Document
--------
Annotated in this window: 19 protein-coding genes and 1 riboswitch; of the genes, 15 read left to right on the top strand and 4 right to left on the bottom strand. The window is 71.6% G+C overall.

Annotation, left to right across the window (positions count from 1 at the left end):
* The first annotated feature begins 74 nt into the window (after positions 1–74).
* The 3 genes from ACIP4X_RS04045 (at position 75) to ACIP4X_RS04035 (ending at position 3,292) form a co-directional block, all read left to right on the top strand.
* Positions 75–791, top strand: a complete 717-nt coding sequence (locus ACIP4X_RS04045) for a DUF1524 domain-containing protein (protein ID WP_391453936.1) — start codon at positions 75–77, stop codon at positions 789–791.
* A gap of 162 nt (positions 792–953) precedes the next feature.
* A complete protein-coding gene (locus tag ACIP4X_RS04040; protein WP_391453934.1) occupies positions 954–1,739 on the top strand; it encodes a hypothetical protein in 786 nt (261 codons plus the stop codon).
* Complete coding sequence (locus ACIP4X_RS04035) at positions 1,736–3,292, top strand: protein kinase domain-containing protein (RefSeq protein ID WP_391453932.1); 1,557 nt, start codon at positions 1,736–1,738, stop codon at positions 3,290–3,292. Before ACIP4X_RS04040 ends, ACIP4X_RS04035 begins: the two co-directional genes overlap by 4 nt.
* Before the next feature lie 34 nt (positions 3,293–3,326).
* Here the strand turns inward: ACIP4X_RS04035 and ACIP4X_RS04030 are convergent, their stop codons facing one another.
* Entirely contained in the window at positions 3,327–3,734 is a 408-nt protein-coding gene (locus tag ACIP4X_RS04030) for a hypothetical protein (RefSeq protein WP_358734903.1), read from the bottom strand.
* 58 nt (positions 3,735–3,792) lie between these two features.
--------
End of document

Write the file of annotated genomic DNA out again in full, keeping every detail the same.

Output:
Annotated in this window: 19 protein-coding genes and 1 riboswitch; of the genes, 15 read left to right on the top strand and 4 right to left on the bottom strand. The window is 71.6% G+C overall.

Annotation, left to right across the window (positions count from 1 at the left end):
* The first annotated feature begins 74 nt into the window (after positions 1–74).
* The 3 genes from ACIP4X_RS04045 (at position 75) to ACIP4X_RS04035 (ending at position 3,292) form a co-directional block, all read left to right on the top strand.
* Positions 75–791, top strand: a complete 717-nt coding sequence (locus ACIP4X_RS04045) for a DUF1524 domain-containing protein (protein ID WP_391453936.1) — start codon at positions 75–77, stop codon at positions 789–791.
* A gap of 162 nt (positions 792–953) precedes the next feature.
* A complete protein-coding gene (locus tag ACIP4X_RS04040; protein WP_391453934.1) occupies positions 954–1,739 on the top strand; it encodes a hypothetical protein in 786 nt (261 codons plus the stop codon).
* Complete coding sequence (locus ACIP4X_RS04035) at positions 1,736–3,292, top strand: protein kinase domain-containing protein (RefSeq protein ID WP_391453932.1); 1,557 nt, start codon at positions 1,736–1,738, stop codon at positions 3,290–3,292. Before ACIP4X_RS04040 ends, ACIP4X_RS04035 begins: the two co-directional genes overlap by 4 nt.
* Before the next feature lie 34 nt (positions 3,293–3,326).
* Here the strand turns inward: ACIP4X_RS04035 and ACIP4X_RS04030 are convergent, their stop codons facing one another.
* Entirely contained in the window at positions 3,327–3,734 is a 408-nt protein-coding gene (locus tag ACIP4X_RS04030) for a hypothetical protein (RefSeq protein WP_358734903.1), read from the bottom strand.
* 58 nt (positions 3,735–3,792) lie between these two features.